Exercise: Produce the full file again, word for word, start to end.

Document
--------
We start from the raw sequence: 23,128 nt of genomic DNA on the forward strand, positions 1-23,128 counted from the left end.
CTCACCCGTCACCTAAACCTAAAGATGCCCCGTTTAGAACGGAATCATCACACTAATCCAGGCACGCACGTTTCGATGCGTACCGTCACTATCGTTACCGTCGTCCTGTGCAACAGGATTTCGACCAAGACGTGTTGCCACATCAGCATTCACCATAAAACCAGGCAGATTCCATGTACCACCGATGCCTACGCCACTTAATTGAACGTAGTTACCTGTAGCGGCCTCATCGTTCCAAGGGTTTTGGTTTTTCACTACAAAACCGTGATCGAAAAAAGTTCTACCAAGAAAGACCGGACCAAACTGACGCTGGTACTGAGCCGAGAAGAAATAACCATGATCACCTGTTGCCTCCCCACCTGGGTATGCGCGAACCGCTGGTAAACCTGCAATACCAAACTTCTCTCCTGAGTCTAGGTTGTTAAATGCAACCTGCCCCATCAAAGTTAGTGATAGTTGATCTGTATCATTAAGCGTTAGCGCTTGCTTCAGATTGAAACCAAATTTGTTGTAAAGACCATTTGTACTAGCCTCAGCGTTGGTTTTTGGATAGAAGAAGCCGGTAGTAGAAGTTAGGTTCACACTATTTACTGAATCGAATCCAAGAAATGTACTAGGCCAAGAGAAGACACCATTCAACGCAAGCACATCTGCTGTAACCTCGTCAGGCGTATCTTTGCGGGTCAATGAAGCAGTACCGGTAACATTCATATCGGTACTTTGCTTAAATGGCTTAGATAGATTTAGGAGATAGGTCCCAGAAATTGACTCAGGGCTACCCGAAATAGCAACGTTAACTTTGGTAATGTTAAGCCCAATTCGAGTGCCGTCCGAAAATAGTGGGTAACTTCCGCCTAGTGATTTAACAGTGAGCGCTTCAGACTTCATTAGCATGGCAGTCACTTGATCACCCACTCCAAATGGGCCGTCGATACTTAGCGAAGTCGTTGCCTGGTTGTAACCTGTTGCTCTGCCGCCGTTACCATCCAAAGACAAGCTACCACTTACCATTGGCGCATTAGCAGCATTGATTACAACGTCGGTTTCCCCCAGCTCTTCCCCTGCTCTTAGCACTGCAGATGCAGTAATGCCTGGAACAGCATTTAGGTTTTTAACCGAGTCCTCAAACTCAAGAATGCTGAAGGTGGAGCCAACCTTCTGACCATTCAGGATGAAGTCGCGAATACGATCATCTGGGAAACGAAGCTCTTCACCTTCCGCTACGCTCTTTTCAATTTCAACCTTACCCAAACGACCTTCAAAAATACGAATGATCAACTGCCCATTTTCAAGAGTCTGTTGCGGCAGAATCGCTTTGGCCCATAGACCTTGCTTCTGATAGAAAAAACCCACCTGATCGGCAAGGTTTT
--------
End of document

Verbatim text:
We start from the raw sequence: 23,128 nt of genomic DNA on the forward strand, positions 1-23,128 counted from the left end.
CTCACCCGTCACCTAAACCTAAAGATGCCCCGTTTAGAACGGAATCATCACACTAATCCAGGCACGCACGTTTCGATGCGTACCGTCACTATCGTTACCGTCGTCCTGTGCAACAGGATTTCGACCAAGACGTGTTGCCACATCAGCATTCACCATAAAACCAGGCAGATTCCATGTACCACCGATGCCTACGCCACTTAATTGAACGTAGTTACCTGTAGCGGCCTCATCGTTCCAAGGGTTTTGGTTTTTCACTACAAAACCGTGATCGAAAAAAGTTCTACCAAGAAAGACCGGACCAAACTGACGCTGGTACTGAGCCGAGAAGAAATAACCATGATCACCTGTTGCCTCCCCACCTGGGTATGCGCGAACCGCTGGTAAACCTGCAATACCAAACTTCTCTCCTGAGTCTAGGTTGTTAAATGCAACCTGCCCCATCAAAGTTAGTGATAGTTGATCTGTATCATTAAGCGTTAGCGCTTGCTTCAGATTGAAACCAAATTTGTTGTAAAGACCATTTGTACTAGCCTCAGCGTTGGTTTTTGGATAGAAGAAGCCGGTAGTAGAAGTTAGGTTCACACTATTTACTGAATCGAATCCAAGAAATGTACTAGGCCAAGAGAAGACACCATTCAACGCAAGCACATCTGCTGTAACCTCGTCAGGCGTATCTTTGCGGGTCAATGAAGCAGTACCGGTAACATTCATATCGGTACTTTGCTTAAATGGCTTAGATAGATTTAGGAGATAGGTCCCAGAAATTGACTCAGGGCTACCCGAAATAGCAACGTTAACTTTGGTAATGTTAAGCCCAATTCGAGTGCCGTCCGAAAATAGTGGGTAACTTCCGCCTAGTGATTTAACAGTGAGCGCTTCAGACTTCATTAGCATGGCAGTCACTTGATCACCCACTCCAAATGGGCCGTCGATACTTAGCGAAGTCGTTGCCTGGTTGTAACCTGTTGCTCTGCCGCCGTTACCATCCAAAGACAAGCTACCACTTACCATTGGCGCATTAGCAGCATTGATTACAACGTCGGTTTCCCCCAGCTCTTCCCCTGCTCTTAGCACTGCAGATGCAGTAATGCCTGGAACAGCATTTAGGTTTTTAACCGAGTCCTCAAACTCAAGAATGCTGAAGGTGGAGCCAACCTTCTGACCATTCAGGATGAAGTCGCGAATACGATCATCTGGGAAACGAAGCTCTTCACCTTCCGCTACGCTCTTTTCAATTTCAACCTTACCCAAACGACCTTCAAAAATACGAATGATCAACTGCCCATTTTCAAGAGTCTGTTGCGGCAGAATCGCTTTGGCCCATAGACCTTGCTTCTGATAGAAAAAACCCACCTGATCGGCAAGGTTTT